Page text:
50th Anniversary of Loving v Virginia

Supreme Court decisions often have clear have day-to-day impact in one’s life. This one, though, has all the impact in the world to me. It allowed my very black father and very white mother to marry. Without, I could have still existed, but it would have been much more challenging for them to date and marry.

Legality does not mean everyone views it as acceptable. Things must have gotten somewhat better though as I have yet to get a death threat like my parents did. After writing that, though, I hope any of the women I dated would have said something if they received one. Today it seems to be limited to frowns and stares. And, the isolated judges who refuse to comply.

About 15% of marriages today in the US are interracial. It makes me happy that people are proving the value of this landmark court decision.

Legacy of A Name

There is a legacy of my name most people may not be aware.

Ezra the Scribe made all the men of Israel send their foreign wives back to Persia. See, the people had been living in Babylon in Persia (now Iraq). Cyrus, founder of the Persian Empire, allowed them to rebuild the temple in Jerusalem (the same one whose current ruins form the basis of the animosity of Islam vs Israel) following a dream. His grandson, Darius, allowed the Israelites to return. One of the better known repercussions of reconnecting the people with the Word was to make the men give up any foreign wives to send back to Persia.

10 And Ezra the priest stood up, and said unto them, Ye have transgressed, and have taken strange wives, to increase the trespass of Israel. 11 Now therefore make confession unto the LORD God of your fathers, and do his pleasure: and separate yourselves from the people of the land, and from the strange wives.

This is definitely about separating different races, seeking to accomplish the same thing as what Loving vs. Virginia overturned. So there is a certain amount of irony being indirectly named for an anti-miscegenationist when just a couple years prior my parents found difficulty getting married over them being of two different races. Of course, my mother was proud of making John C. Calhoun roll over in his grave by having me… So….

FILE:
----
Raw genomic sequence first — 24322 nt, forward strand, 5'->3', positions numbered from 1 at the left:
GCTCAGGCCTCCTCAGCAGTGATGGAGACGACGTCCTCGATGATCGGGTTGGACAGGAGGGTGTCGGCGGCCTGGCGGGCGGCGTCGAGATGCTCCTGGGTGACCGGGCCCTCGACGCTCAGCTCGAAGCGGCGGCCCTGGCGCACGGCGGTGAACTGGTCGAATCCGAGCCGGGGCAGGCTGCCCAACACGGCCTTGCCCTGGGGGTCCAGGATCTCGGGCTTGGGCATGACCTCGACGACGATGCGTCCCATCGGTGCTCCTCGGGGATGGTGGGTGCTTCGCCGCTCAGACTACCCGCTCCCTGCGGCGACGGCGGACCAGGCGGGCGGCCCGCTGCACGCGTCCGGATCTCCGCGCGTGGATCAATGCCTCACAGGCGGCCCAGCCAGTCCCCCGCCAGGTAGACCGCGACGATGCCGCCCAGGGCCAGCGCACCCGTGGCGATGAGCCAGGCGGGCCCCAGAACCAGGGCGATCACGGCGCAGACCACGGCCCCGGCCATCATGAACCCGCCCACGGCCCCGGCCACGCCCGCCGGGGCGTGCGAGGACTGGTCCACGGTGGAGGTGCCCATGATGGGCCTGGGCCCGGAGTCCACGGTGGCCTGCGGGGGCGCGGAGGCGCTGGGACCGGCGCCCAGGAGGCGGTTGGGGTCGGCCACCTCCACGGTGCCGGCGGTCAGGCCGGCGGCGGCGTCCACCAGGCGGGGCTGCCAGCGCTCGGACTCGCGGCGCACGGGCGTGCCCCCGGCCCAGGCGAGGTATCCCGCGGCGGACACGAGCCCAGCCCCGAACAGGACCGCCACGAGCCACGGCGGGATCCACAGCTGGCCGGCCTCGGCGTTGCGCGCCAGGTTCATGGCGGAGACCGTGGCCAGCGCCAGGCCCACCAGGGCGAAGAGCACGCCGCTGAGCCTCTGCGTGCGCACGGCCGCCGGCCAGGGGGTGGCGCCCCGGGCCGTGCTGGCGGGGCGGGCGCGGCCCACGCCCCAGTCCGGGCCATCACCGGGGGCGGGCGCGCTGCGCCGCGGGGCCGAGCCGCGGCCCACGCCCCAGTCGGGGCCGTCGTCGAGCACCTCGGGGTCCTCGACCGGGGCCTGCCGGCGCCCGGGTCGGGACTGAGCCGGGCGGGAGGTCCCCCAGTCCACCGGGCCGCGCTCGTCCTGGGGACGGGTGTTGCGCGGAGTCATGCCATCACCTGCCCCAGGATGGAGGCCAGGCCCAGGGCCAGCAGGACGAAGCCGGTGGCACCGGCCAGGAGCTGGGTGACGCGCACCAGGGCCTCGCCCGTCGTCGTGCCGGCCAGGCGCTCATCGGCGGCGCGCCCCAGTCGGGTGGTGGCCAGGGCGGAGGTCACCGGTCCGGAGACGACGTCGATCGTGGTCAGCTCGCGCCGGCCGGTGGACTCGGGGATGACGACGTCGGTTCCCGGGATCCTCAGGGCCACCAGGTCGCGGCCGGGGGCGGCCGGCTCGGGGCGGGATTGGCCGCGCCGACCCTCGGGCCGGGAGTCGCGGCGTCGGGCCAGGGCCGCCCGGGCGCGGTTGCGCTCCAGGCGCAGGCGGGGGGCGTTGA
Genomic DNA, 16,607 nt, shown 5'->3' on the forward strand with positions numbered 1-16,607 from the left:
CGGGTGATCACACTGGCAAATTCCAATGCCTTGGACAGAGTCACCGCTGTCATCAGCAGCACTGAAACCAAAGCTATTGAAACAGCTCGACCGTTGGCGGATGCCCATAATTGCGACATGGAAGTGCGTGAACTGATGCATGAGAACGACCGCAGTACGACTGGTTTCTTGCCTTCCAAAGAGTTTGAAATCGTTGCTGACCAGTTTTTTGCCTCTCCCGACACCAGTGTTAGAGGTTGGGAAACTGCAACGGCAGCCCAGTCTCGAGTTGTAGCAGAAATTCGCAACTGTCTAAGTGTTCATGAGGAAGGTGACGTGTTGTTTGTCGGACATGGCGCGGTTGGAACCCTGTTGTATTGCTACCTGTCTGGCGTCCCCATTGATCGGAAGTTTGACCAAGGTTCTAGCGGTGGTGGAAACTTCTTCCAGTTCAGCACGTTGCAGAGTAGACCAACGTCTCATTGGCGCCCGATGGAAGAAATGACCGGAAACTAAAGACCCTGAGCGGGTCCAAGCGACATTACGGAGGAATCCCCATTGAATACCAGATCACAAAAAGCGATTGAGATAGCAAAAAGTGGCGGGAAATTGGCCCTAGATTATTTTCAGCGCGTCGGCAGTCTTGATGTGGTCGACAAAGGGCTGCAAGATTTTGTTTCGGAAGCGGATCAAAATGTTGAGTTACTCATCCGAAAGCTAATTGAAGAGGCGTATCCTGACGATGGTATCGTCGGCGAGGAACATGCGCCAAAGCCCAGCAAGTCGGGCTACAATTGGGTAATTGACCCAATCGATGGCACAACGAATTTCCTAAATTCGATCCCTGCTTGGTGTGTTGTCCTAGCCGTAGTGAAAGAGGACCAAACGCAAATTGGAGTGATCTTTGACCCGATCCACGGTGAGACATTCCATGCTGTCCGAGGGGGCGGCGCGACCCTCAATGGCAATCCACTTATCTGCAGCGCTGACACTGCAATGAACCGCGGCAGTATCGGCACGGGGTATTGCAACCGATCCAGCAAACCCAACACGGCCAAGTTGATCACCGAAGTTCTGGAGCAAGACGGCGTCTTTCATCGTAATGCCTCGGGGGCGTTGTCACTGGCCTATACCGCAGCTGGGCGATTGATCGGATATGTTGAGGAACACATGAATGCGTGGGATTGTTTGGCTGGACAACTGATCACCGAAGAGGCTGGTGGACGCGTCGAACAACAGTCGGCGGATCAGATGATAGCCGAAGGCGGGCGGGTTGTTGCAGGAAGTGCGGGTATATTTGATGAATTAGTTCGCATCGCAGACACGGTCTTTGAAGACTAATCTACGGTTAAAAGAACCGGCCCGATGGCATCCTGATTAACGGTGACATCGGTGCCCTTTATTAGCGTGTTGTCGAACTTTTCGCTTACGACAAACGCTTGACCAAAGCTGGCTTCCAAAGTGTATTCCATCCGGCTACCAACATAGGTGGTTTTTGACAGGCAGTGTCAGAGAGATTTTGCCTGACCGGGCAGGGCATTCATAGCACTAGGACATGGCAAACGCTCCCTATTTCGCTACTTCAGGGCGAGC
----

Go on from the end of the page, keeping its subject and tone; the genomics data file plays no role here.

Loving Day 2009

guess_whos_coming_to_dinnerLast year, I blogged about Loving Day. To recap:

Loving Day is an educational community project. The name comes from Loving v. Virginia (1967), the landmark Supreme Court decision that legalized interracial marriage in the United States. Loving Day celebrations commemorate the anniversary of the Loving decision every year on or around June 12th.

There is a list of Loving Day celebrations around the world. The Georgia one happened last month? Oh, well.

Do you have any plans? Maybe I can find a copy of Guess Who’s Coming to Dinner by then?

Loving Day 2008

The plaintiffs in Loving v. Virginia, Mildred Jeter and Richard Loving

Image via Wikipedia

Did you do anything for Loving Day? Do you even know what it is? From the site….

Loving Day is an educational community project. The name comes from Loving v. Virginia (1967), the landmark Supreme Court decision that legalized interracial marriage in the United States. Loving Day celebrations commemorate the anniversary of the Loving decision every year on or around June 12th.

This is personal for me.

When my parents went to get married (after this decision), the Justice of the Peace refused to grant them the marriage license, citing a state anti-miscegenation law. Lately, Mom has been adding to the story: This was a huge deal within my parent’s circle of friends. Some, excited at the prospects of making national news, encouraged them to fight the decision and sue the state to grant the marriage just like Loving v. Virginia. Other encouraged them to avoid the confrontation and attention.

In college, I found a death threat written to Mom once about her dating Dad. When I confronted her about this, she told me this was actually benign compared to the face-to-face threats and even the rifle the neighbor across the street at times trained on my dad.

So my parents were intimidated against making a similar fight. They found someone in another state who willingly married them without the fuss.

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